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I became a Dallas Cowboy fan at the perfect time, the franchise's first winning season in 1966.

Most of the kids in my neighborhood were naturally fans of George Halas' Chicago Bears, featuring Gale Sayers and Dick Butkus (the greatest football name ever). The others followed Vince Lombardi's Green Bay Packers, who were just up the road and won a lot more.

I cheered for the Cowboys for the same reason I cheered for the Cardinals instead of the Cubs and George was my favorite Beatle--out of contrariness, to be different. I still remember being less than impressed when my dad took me to a fundraiser where I got the autographs of Bart Starr and Max McGee because what I really wanted were those of Don Meredith and Bob Lilly.

So I was depressed as a small kid could be after "Dandy" Don's pass from the two-yard line was picked off in the end zone to seal Green Bay's 34-27 victory in the 1966 NFL title game. And when Starr slithered beneath Jethro Pugh to win the Ice Bowl the next year, after which we all went out and re-enacted the play in the sub-zero temperatures in the ice pasture known as the backyard.

Those two losses meant that it was the Packers rather than the Cowboys who got to beat up on the AFL champions (the Chiefs and Raiders) in the first two Super Bowls. They also explain why the trophy hoisted last week by Patrick Mahomes is named the Lombardi Trophy instead of the Landry Trophy.

The Cowboys finally won their first Super Bowl at the end of the 1971 season and thereafter became "America's Team," with Captain America himself, Roger Staubach, at the helm. Their success peaked in the 1990s, when they won three Super Bowls in a four-year span behind the "triplets" (Hall of Famers Troy Aikman, Emmitt Smith, and Michael Irvin).

Those 1990s Cowboys were the most dominant NFL team ever, going a remarkable 12-1 in the playoffs during those four years, with all the wins by double digits and the three Super Bowls won by a cumulative 72 points (it would have been four straight rings if they hadn't dug themselves such a big hole by turning the ball over on their first three possessions in the 1994 NFC championship game against Steve Young's 49ers).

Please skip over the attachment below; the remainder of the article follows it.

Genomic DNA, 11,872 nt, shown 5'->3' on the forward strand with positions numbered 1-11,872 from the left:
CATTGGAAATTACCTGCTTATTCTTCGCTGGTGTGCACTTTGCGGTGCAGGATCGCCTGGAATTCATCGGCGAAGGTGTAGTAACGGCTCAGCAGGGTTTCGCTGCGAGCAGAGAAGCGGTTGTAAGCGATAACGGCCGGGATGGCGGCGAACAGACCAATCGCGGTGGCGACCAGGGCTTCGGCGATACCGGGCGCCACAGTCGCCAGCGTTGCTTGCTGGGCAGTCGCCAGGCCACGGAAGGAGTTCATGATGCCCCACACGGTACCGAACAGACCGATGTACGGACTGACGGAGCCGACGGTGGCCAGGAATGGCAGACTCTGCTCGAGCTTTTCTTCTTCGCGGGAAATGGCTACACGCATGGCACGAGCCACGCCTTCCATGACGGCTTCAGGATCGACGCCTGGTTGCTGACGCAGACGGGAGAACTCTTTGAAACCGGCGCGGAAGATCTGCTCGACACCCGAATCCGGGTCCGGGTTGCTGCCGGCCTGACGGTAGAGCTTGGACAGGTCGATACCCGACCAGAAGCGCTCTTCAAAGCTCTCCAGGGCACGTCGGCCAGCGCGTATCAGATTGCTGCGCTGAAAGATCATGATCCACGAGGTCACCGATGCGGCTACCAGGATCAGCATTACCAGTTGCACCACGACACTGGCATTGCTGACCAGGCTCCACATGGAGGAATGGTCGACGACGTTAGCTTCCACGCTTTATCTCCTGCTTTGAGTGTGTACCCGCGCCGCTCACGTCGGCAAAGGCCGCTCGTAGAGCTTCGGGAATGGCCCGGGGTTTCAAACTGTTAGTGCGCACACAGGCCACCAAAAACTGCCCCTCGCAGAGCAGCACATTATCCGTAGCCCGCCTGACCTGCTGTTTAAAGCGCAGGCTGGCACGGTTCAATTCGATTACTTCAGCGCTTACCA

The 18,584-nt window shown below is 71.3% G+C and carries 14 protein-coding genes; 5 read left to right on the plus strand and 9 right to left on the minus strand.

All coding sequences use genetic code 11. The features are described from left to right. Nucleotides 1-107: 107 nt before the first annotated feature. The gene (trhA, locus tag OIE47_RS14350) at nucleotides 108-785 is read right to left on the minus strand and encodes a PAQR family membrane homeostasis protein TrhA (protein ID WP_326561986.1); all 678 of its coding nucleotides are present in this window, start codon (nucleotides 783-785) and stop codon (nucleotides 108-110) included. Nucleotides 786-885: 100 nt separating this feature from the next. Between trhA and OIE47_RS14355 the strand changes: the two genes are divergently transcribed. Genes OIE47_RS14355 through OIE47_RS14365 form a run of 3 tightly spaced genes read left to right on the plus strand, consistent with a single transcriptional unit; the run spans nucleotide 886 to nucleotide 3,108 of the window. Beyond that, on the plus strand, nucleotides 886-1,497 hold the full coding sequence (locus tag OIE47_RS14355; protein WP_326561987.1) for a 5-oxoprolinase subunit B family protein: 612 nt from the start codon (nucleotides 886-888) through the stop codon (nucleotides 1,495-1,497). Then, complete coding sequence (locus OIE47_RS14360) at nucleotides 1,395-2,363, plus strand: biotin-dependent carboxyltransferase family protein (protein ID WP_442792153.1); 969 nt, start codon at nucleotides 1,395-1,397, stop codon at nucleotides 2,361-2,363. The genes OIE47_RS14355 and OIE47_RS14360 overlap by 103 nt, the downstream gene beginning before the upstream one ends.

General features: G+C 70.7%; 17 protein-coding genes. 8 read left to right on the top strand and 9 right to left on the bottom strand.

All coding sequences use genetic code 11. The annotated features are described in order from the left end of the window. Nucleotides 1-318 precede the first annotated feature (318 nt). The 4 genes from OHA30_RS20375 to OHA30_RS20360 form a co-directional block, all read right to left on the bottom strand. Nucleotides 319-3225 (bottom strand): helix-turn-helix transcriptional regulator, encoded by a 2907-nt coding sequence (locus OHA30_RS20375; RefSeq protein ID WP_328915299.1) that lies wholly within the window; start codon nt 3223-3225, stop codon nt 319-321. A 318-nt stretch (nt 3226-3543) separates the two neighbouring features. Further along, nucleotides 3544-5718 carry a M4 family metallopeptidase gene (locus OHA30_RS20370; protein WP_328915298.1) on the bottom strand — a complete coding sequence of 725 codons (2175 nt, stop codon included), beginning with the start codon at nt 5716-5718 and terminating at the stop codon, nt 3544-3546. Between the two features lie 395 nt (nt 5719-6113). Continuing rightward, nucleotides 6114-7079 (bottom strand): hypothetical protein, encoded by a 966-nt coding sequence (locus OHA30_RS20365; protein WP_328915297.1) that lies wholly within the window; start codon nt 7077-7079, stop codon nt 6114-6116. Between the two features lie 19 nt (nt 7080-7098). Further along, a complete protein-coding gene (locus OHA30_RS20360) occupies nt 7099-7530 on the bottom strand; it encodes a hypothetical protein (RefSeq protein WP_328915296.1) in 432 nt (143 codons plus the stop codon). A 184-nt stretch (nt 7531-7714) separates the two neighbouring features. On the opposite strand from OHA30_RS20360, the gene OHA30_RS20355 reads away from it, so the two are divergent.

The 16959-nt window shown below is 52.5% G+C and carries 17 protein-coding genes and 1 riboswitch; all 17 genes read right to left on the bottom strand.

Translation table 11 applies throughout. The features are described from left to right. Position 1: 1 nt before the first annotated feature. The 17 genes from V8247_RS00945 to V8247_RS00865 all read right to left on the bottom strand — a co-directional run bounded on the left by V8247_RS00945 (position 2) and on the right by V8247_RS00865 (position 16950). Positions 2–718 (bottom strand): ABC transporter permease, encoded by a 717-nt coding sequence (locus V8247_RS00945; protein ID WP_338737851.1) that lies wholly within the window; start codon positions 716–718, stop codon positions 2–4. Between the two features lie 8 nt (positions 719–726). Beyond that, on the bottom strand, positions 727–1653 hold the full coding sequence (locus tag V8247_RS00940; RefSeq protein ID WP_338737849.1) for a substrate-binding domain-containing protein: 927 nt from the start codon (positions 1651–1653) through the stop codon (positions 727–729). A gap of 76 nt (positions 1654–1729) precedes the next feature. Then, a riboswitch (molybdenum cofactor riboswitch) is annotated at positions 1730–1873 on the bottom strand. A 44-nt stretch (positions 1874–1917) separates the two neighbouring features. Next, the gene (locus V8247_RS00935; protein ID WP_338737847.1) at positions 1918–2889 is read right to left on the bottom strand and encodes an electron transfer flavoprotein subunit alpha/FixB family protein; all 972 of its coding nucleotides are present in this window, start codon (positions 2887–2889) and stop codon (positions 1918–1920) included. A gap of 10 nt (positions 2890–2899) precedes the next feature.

The beginning of the decline came, of course, when Jerry Jones, frustrated over not getting his share of the credit, and in a decision perhaps unequaled in the substantial annals of stupid owner behavior, fired the coach (Jimmy Johnson) who'd just given him back-to-back titles and constructed the most talented roster in league history.

Mike McCarthy is now the sixth Cowboys head coach since the team's last trophy. During those 24 seasons they've barely won more than they've lost (206-192, counting playoff games, of which there have been far too few) and haven't even got to the NFC title game, let alone the Super Bowl.

The only constant in all that dismal mediocrity has been Jones, who has now demonstrated that however little credit he got way-back-when was too much.

To be sure, a hard salary cap (instituted at least partly in response to the Cowboys' 1990s dominance and Jones' deep pockets), combined with a league emphasis upon "parity" (in which teams with good records are punished the next season with harder schedules) now makes it virtually impossible to establish dynasties like Lombardi's Packers and the 1990s Cowboys, with only the Bill Belichick-Tom Brady New England Patriots managing to remain championship contenders on a regular basis.

The NFL has also now become overwhelmingly a passing league, with the rules tilted so much toward the quarterbacks that the area in which they can be touched by a defender is probably smaller than the baseball strike zone. As many commentators noted, the kind of jarring hits on "defenseless receivers" (a truly stupid concept) that sent safeties like Cliff Harris and Steve Atwater into the Hall of Fame would today result in only a parade of flags.

Those of us who prefer the kind of 10-7 defensive struggles with only an occasional forward pass that were the norm in the 1960s and early 1970s now have to sit through 42-35 pinball games in which the team that wins isn't necessarily the best, just the one that has the ball last.

For its part, the Super Bowl is now more about the commercials and the halftime shows than it is about what happens on the field. It is less a sporting event than a spectacle designed to appeal to those who don't know what a left tackle is or how to make a first down.

Last week I actually took a perverse delight in recording the big game and fast-forwarding through the commercials. I've also managed to find other things to do during the cheesy halftime shows since Roger Daltrey and Pete Townshend doddered out onto the stage a decade ago, seemingly befuddled about what all the fuss was about.

As for the Cowboys, they're now the most valuable franchise in all of sports. They sell the most paraphernalia and have the highest-rated games on TV.

They just don't matter on the field.

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Freelance columnist Bradley R. Gitz, who lives and teaches in Batesville, received his Ph.D. in political science from the University of Illinois.

Editorial on 02/10/2020

Print Headline: BRADLEY R. GITZ: Super Bowls sans Cowboys

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